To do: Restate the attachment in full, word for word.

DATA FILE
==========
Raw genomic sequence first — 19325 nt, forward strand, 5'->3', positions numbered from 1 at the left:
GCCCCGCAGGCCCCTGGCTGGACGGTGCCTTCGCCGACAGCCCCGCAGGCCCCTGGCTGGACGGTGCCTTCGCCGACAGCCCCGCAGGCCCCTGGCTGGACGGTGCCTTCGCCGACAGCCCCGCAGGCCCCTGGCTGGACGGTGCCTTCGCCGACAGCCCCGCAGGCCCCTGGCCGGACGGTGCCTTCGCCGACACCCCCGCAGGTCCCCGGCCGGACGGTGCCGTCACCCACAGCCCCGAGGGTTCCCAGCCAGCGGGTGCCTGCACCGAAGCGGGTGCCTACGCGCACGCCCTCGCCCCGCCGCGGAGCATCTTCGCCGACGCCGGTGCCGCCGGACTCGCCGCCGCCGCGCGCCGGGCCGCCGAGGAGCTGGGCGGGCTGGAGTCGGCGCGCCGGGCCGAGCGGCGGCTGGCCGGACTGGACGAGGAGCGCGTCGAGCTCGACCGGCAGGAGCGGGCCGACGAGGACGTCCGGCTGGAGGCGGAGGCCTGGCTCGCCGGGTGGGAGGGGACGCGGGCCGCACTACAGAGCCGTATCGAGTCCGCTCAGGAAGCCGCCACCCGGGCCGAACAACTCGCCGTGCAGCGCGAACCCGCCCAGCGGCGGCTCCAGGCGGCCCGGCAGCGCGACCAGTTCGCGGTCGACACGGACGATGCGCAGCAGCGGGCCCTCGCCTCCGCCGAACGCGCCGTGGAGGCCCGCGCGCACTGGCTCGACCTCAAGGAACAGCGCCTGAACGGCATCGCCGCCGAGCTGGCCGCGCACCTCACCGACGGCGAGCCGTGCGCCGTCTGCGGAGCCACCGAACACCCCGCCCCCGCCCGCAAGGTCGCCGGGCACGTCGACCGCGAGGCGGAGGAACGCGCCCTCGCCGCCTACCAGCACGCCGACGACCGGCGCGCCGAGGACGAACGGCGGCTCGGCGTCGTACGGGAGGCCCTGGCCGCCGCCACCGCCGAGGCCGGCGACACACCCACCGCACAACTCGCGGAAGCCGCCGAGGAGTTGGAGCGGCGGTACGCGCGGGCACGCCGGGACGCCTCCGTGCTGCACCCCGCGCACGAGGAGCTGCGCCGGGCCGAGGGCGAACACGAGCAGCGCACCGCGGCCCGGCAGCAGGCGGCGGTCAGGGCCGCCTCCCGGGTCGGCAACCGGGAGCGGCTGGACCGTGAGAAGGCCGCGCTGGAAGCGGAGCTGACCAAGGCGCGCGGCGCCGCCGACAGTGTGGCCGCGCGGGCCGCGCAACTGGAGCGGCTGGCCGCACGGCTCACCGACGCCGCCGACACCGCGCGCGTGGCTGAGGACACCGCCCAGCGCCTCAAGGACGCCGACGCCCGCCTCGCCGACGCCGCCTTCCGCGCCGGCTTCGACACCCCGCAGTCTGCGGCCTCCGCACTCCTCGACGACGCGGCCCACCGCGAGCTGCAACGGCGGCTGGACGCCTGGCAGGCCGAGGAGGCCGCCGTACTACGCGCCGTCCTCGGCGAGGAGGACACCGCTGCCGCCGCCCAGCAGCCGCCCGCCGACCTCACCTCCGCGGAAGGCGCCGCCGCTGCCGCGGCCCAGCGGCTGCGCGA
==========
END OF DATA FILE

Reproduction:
Raw genomic sequence first — 19325 nt, forward strand, 5'->3', positions numbered from 1 at the left:
GCCCCGCAGGCCCCTGGCTGGACGGTGCCTTCGCCGACAGCCCCGCAGGCCCCTGGCTGGACGGTGCCTTCGCCGACAGCCCCGCAGGCCCCTGGCTGGACGGTGCCTTCGCCGACAGCCCCGCAGGCCCCTGGCTGGACGGTGCCTTCGCCGACAGCCCCGCAGGCCCCTGGCCGGACGGTGCCTTCGCCGACACCCCCGCAGGTCCCCGGCCGGACGGTGCCGTCACCCACAGCCCCGAGGGTTCCCAGCCAGCGGGTGCCTGCACCGAAGCGGGTGCCTACGCGCACGCCCTCGCCCCGCCGCGGAGCATCTTCGCCGACGCCGGTGCCGCCGGACTCGCCGCCGCCGCGCGCCGGGCCGCCGAGGAGCTGGGCGGGCTGGAGTCGGCGCGCCGGGCCGAGCGGCGGCTGGCCGGACTGGACGAGGAGCGCGTCGAGCTCGACCGGCAGGAGCGGGCCGACGAGGACGTCCGGCTGGAGGCGGAGGCCTGGCTCGCCGGGTGGGAGGGGACGCGGGCCGCACTACAGAGCCGTATCGAGTCCGCTCAGGAAGCCGCCACCCGGGCCGAACAACTCGCCGTGCAGCGCGAACCCGCCCAGCGGCGGCTCCAGGCGGCCCGGCAGCGCGACCAGTTCGCGGTCGACACGGACGATGCGCAGCAGCGGGCCCTCGCCTCCGCCGAACGCGCCGTGGAGGCCCGCGCGCACTGGCTCGACCTCAAGGAACAGCGCCTGAACGGCATCGCCGCCGAGCTGGCCGCGCACCTCACCGACGGCGAGCCGTGCGCCGTCTGCGGAGCCACCGAACACCCCGCCCCCGCCCGCAAGGTCGCCGGGCACGTCGACCGCGAGGCGGAGGAACGCGCCCTCGCCGCCTACCAGCACGCCGACGACCGGCGCGCCGAGGACGAACGGCGGCTCGGCGTCGTACGGGAGGCCCTGGCCGCCGCCACCGCCGAGGCCGGCGACACACCCACCGCACAACTCGCGGAAGCCGCCGAGGAGTTGGAGCGGCGGTACGCGCGGGCACGCCGGGACGCCTCCGTGCTGCACCCCGCGCACGAGGAGCTGCGCCGGGCCGAGGGCGAACACGAGCAGCGCACCGCGGCCCGGCAGCAGGCGGCGGTCAGGGCCGCCTCCCGGGTCGGCAACCGGGAGCGGCTGGACCGTGAGAAGGCCGCGCTGGAAGCGGAGCTGACCAAGGCGCGCGGCGCCGCCGACAGTGTGGCCGCGCGGGCCGCGCAACTGGAGCGGCTGGCCGCACGGCTCACCGACGCCGCCGACACCGCGCGCGTGGCTGAGGACACCGCCCAGCGCCTCAAGGACGCCGACGCCCGCCTCGCCGACGCCGCCTTCCGCGCCGGCTTCGACACCCCGCAGTCTGCGGCCTCCGCACTCCTCGACGACGCGGCCCACCGCGAGCTGCAACGGCGGCTGGACGCCTGGCAGGCCGAGGAGGCCGCCGTACTACGCGCCGTCCTCGGCGAGGAGGACACCGCTGCCGCCGCCCAGCAGCCGCCCGCCGACCTCACCTCCGCGGAAGGCGCCGCCGCTGCCGCGGCCCAGCGGCTGCGCGA